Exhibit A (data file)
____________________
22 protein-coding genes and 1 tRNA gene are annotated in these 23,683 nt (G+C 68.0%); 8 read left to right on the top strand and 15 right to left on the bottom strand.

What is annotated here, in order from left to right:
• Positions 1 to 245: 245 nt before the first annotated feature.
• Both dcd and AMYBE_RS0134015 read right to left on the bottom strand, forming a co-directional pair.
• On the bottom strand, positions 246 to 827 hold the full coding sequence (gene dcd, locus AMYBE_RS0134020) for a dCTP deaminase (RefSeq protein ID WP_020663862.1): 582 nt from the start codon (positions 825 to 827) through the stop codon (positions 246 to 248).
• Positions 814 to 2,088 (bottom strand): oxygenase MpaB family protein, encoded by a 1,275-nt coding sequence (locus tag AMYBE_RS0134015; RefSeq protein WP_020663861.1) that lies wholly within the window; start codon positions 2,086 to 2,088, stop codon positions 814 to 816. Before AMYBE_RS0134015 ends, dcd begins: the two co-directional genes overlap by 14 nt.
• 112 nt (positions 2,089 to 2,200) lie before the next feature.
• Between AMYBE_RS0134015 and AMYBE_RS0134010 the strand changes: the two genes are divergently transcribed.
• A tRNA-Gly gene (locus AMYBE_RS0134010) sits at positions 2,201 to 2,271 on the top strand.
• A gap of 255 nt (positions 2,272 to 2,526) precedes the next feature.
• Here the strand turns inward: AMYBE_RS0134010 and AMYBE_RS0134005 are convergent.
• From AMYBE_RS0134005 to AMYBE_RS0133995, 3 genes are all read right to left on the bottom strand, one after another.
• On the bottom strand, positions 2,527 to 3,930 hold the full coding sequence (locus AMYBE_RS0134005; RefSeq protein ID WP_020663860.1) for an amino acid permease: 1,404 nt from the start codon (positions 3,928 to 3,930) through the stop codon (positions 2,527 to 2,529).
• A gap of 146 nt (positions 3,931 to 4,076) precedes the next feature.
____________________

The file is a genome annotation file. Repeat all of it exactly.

22 protein-coding genes and 1 tRNA gene are annotated in these 23,683 nt (G+C 68.0%); 8 read left to right on the top strand and 15 right to left on the bottom strand.

What is annotated here, in order from left to right:
• Positions 1 to 245: 245 nt before the first annotated feature.
• Both dcd and AMYBE_RS0134015 read right to left on the bottom strand, forming a co-directional pair.
• On the bottom strand, positions 246 to 827 hold the full coding sequence (gene dcd, locus AMYBE_RS0134020) for a dCTP deaminase (RefSeq protein ID WP_020663862.1): 582 nt from the start codon (positions 825 to 827) through the stop codon (positions 246 to 248).
• Positions 814 to 2,088 (bottom strand): oxygenase MpaB family protein, encoded by a 1,275-nt coding sequence (locus tag AMYBE_RS0134015; RefSeq protein WP_020663861.1) that lies wholly within the window; start codon positions 2,086 to 2,088, stop codon positions 814 to 816. Before AMYBE_RS0134015 ends, dcd begins: the two co-directional genes overlap by 14 nt.
• 112 nt (positions 2,089 to 2,200) lie before the next feature.
• Between AMYBE_RS0134015 and AMYBE_RS0134010 the strand changes: the two genes are divergently transcribed.
• A tRNA-Gly gene (locus AMYBE_RS0134010) sits at positions 2,201 to 2,271 on the top strand.
• A gap of 255 nt (positions 2,272 to 2,526) precedes the next feature.
• Here the strand turns inward: AMYBE_RS0134010 and AMYBE_RS0134005 are convergent.
• From AMYBE_RS0134005 to AMYBE_RS0133995, 3 genes are all read right to left on the bottom strand, one after another.
• On the bottom strand, positions 2,527 to 3,930 hold the full coding sequence (locus AMYBE_RS0134005; RefSeq protein ID WP_020663860.1) for an amino acid permease: 1,404 nt from the start codon (positions 3,928 to 3,930) through the stop codon (positions 2,527 to 2,529).
• A gap of 146 nt (positions 3,931 to 4,076) precedes the next feature.